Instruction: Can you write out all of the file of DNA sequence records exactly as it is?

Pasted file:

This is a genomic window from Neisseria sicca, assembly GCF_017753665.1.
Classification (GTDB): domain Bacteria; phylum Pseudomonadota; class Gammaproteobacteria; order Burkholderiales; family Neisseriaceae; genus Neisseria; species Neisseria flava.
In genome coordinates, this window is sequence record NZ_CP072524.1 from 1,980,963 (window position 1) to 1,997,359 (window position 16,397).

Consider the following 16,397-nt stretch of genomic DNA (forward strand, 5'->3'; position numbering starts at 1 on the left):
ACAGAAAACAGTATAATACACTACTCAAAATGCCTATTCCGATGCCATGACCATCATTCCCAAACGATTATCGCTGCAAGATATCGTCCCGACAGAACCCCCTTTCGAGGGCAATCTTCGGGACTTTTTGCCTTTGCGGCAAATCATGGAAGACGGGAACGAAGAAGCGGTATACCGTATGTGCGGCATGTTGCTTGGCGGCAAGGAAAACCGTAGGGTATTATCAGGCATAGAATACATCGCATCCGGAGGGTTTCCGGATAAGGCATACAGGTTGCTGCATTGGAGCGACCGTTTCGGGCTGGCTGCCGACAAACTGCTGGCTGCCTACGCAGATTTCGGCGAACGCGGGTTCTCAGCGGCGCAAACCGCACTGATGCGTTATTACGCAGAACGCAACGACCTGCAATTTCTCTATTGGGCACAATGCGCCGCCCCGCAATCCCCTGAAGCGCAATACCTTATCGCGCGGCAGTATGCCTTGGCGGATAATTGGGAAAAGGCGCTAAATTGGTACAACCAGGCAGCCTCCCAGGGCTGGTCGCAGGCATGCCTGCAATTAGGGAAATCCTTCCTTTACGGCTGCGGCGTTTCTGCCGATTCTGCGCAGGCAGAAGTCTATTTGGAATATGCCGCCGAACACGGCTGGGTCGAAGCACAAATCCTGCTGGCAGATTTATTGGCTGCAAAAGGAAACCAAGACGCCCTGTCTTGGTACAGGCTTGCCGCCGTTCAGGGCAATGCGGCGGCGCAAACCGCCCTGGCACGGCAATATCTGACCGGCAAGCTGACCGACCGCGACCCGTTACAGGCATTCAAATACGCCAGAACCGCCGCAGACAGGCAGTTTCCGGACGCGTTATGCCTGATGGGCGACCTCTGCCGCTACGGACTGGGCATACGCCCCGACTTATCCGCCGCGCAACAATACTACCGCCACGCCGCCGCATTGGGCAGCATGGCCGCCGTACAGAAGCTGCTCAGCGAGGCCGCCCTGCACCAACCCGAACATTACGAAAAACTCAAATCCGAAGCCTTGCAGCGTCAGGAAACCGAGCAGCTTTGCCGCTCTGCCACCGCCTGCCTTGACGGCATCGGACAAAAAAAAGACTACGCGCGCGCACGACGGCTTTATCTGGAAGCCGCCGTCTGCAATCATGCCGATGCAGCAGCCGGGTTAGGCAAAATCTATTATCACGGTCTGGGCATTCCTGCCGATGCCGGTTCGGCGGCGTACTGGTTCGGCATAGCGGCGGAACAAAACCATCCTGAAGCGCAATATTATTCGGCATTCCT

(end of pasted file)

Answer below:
This is a genomic window from Neisseria sicca, assembly GCF_017753665.1.
Classification (GTDB): domain Bacteria; phylum Pseudomonadota; class Gammaproteobacteria; order Burkholderiales; family Neisseriaceae; genus Neisseria; species Neisseria flava.
In genome coordinates, this window is sequence record NZ_CP072524.1 from 1,980,963 (window position 1) to 1,997,359 (window position 16,397).

Consider the following 16,397-nt stretch of genomic DNA (forward strand, 5'->3'; position numbering starts at 1 on the left):
ACAGAAAACAGTATAATACACTACTCAAAATGCCTATTCCGATGCCATGACCATCATTCCCAAACGATTATCGCTGCAAGATATCGTCCCGACAGAACCCCCTTTCGAGGGCAATCTTCGGGACTTTTTGCCTTTGCGGCAAATCATGGAAGACGGGAACGAAGAAGCGGTATACCGTATGTGCGGCATGTTGCTTGGCGGCAAGGAAAACCGTAGGGTATTATCAGGCATAGAATACATCGCATCCGGAGGGTTTCCGGATAAGGCATACAGGTTGCTGCATTGGAGCGACCGTTTCGGGCTGGCTGCCGACAAACTGCTGGCTGCCTACGCAGATTTCGGCGAACGCGGGTTCTCAGCGGCGCAAACCGCACTGATGCGTTATTACGCAGAACGCAACGACCTGCAATTTCTCTATTGGGCACAATGCGCCGCCCCGCAATCCCCTGAAGCGCAATACCTTATCGCGCGGCAGTATGCCTTGGCGGATAATTGGGAAAAGGCGCTAAATTGGTACAACCAGGCAGCCTCCCAGGGCTGGTCGCAGGCATGCCTGCAATTAGGGAAATCCTTCCTTTACGGCTGCGGCGTTTCTGCCGATTCTGCGCAGGCAGAAGTCTATTTGGAATATGCCGCCGAACACGGCTGGGTCGAAGCACAAATCCTGCTGGCAGATTTATTGGCTGCAAAAGGAAACCAAGACGCCCTGTCTTGGTACAGGCTTGCCGCCGTTCAGGGCAATGCGGCGGCGCAAACCGCCCTGGCACGGCAATATCTGACCGGCAAGCTGACCGACCGCGACCCGTTACAGGCATTCAAATACGCCAGAACCGCCGCAGACAGGCAGTTTCCGGACGCGTTATGCCTGATGGGCGACCTCTGCCGCTACGGACTGGGCATACGCCCCGACTTATCCGCCGCGCAACAATACTACCGCCACGCCGCCGCATTGGGCAGCATGGCCGCCGTACAGAAGCTGCTCAGCGAGGCCGCCCTGCACCAACCCGAACATTACGAAAAACTCAAATCCGAAGCCTTGCAGCGTCAGGAAACCGAGCAGCTTTGCCGCTCTGCCACCGCCTGCCTTGACGGCATCGGACAAAAAAAAGACTACGCGCGCGCACGACGGCTTTATCTGGAAGCCGCCGTCTGCAATCATGCCGATGCAGCAGCCGGGTTAGGCAAAATCTATTATCACGGTCTGGGCATTCCTGCCGATGCCGGTTCGGCGGCGTACTGGTTCGGCATAGCGGCGGAACAAAACCATCCTGAAGCGCAATATTATTCGGCATTCCT